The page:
Today's economy

Will your children be poorer than you are?

By Kevin Press,

Comments (4)

A full four years after the financial crisis nearly ground the global economy to a halt, Canadian gross domestic product (GDP) growth continues to disappoint. After coming in just above 3% in 2010, it slipped below that mark in 2011. This year’s annual growth rate is expected to fall further, below 2%.

Image of a Canadian child looking into the distance.What gives? Are we still feeling the effects of the 2008/2009 downturn? Is this simply a result of a tough global economy that’s seen a weak recovery in the U.S., a second recession in the eurozone and a slowdown in key emerging economies like China? Or is there something more fundamental to the Canadian economy at work here?

In a piece I posted last month, Six predictions for the Canadian economy, TD Economics’ Diana Petramala said the oft-cited global economic headwinds facing Canadian businesses are only part of the story. Our “poor productivity performance,” to use her words, is essential to understanding what ails us.

She’s right, of course. Canadian productivity has been slipping relative to the U.S. number since the early 1980s. A study released last year by Deloitte Canada reported that “Canadian output per worker is only 86% of American output.”

The firm released a new report on the subject earlier this month. Bill Currie, vice chair and Americas managing director, consulting and I talked about The Future of Productivity: Clear Choices for a Competitive Canada on Friday. It corrects a couple of misperceptions about why we lag the U.S. (it has little to do with the size, location or even the types of businesses that make up our economy), and it makes recommendations for business leaders, government policy makers and academia.

Here’s an excerpt of my interview with Currie:

Your study found that a company’s ability to grow matters a great deal. Can you explain?

In Canada, we create a lot of companies that are high-growth startups. We’re actually on par with Israel, which was a surprise to us. But those companies, once they’re five years old, are not able to sustain their growth. And that is a real issue for us because high-growth companies create many jobs. The fastest growing 5% of Canadian companies create 43% of new jobs. Growth matters. It drives employment, innovation, cross-border behaviour and sustained value to the Canadian economy. Competitive intensity matters too. Companies that export have higher growth, higher productivity, higher profitability and are more innovative than those companies that don’t export. The reason is that those companies are exposed to competitive intensity by going to the U.S. or elsewhere. We have world-beating companies that do all these things. We just don’t have enough of them.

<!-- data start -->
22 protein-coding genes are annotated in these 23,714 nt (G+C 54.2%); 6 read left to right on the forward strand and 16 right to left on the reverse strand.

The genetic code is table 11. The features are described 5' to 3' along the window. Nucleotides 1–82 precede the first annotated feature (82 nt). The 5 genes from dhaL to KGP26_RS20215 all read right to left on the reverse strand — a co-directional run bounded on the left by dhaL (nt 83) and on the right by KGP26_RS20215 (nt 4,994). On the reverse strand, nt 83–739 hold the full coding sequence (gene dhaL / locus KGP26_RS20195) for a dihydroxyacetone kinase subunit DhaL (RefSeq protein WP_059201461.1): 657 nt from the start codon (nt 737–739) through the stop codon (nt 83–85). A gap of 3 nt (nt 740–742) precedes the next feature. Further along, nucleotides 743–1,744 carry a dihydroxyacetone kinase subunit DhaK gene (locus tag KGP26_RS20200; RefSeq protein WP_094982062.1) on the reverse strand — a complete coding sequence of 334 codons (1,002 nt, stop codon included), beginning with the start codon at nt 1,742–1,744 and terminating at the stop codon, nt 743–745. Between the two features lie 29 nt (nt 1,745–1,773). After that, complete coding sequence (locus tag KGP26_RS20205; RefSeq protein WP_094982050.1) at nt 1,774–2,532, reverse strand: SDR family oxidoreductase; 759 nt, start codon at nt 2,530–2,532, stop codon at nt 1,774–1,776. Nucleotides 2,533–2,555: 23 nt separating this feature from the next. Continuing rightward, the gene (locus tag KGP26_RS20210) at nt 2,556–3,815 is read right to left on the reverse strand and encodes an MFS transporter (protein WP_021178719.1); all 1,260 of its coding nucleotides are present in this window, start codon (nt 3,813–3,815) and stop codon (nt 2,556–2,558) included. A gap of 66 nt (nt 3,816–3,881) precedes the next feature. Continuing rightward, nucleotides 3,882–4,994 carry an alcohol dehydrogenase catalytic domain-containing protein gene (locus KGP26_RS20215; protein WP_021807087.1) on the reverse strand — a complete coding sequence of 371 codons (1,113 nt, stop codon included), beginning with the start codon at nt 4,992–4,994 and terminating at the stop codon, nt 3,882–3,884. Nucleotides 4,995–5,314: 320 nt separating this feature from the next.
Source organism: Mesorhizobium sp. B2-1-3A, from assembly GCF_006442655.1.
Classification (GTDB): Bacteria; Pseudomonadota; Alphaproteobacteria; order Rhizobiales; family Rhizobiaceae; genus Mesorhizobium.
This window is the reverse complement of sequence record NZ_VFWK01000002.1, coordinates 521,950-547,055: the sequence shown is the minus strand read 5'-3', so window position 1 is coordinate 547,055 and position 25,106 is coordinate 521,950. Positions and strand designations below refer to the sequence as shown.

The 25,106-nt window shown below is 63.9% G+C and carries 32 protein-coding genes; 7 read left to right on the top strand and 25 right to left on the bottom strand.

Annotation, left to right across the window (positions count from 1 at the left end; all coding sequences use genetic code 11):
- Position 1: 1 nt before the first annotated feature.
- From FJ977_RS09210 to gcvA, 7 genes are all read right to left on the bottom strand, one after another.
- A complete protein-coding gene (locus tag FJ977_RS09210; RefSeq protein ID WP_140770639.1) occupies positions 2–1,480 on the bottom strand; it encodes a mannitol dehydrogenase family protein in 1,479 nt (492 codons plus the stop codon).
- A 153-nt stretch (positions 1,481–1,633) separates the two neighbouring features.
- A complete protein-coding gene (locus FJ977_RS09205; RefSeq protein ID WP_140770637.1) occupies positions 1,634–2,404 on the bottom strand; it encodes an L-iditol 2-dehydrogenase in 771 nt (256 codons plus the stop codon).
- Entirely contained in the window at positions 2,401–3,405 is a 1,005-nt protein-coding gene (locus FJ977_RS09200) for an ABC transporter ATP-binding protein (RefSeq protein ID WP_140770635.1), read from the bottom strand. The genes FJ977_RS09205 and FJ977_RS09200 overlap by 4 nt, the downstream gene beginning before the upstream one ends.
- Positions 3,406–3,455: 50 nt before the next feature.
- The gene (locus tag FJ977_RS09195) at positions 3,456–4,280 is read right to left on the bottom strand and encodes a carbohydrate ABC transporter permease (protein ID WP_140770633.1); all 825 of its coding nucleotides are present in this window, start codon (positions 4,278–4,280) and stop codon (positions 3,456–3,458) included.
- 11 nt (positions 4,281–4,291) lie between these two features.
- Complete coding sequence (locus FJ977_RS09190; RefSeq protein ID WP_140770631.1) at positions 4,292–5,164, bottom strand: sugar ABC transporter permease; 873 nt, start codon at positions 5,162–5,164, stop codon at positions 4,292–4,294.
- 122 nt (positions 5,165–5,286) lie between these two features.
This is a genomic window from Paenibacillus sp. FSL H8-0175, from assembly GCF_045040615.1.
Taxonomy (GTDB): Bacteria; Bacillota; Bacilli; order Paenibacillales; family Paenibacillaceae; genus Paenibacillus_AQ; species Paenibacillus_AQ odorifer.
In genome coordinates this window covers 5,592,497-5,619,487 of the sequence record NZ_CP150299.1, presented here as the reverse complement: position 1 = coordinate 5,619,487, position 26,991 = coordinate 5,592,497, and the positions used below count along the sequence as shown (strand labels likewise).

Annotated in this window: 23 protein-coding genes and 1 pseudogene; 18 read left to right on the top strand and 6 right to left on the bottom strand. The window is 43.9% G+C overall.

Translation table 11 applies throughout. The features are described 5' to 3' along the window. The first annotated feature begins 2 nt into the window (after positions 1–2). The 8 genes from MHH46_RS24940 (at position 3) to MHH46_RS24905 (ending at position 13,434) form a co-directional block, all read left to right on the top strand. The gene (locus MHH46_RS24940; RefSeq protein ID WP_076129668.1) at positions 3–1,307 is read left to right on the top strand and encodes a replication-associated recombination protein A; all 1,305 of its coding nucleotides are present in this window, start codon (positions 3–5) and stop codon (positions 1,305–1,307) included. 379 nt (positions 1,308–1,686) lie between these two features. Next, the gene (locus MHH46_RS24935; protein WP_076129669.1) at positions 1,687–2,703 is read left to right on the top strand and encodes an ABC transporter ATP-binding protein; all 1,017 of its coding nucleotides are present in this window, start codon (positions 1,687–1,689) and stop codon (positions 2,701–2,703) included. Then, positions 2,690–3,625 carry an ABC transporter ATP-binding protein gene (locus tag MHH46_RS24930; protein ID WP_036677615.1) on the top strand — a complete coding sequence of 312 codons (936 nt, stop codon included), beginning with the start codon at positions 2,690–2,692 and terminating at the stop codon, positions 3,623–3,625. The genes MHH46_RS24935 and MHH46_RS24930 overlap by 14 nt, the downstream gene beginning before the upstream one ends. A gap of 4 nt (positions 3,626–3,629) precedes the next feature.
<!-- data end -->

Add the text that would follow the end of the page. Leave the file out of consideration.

Are Canadians truly more risk averse than Americans, and is that a drag on productivity?

We talked to 452 U.S. business leaders and 450 Canadian business leaders. We asked them: Are you risk averse or are you a risk taker? In Canada and the U.S., about half the business leaders said they are risk takers; half said they are risk avoiders. A Canadian risk taker and a U.S. risk taker behave exactly the same. A U.S. risk taker and a U.S. risk avoider, they behave exactly the same. While they declare themselves to be risk avoiders, when you actually look at their behaviours, they’re exactly the same as those people in the U.S. that declare themselves to be risk takers. A Canadian risk avoider avoids risk. They want government support; they don’t invest as much in research and development. They don’t invest as much in machinery and equipment. They are less likely to be exporters. They are actually more risk averse than others. And that’s a problem.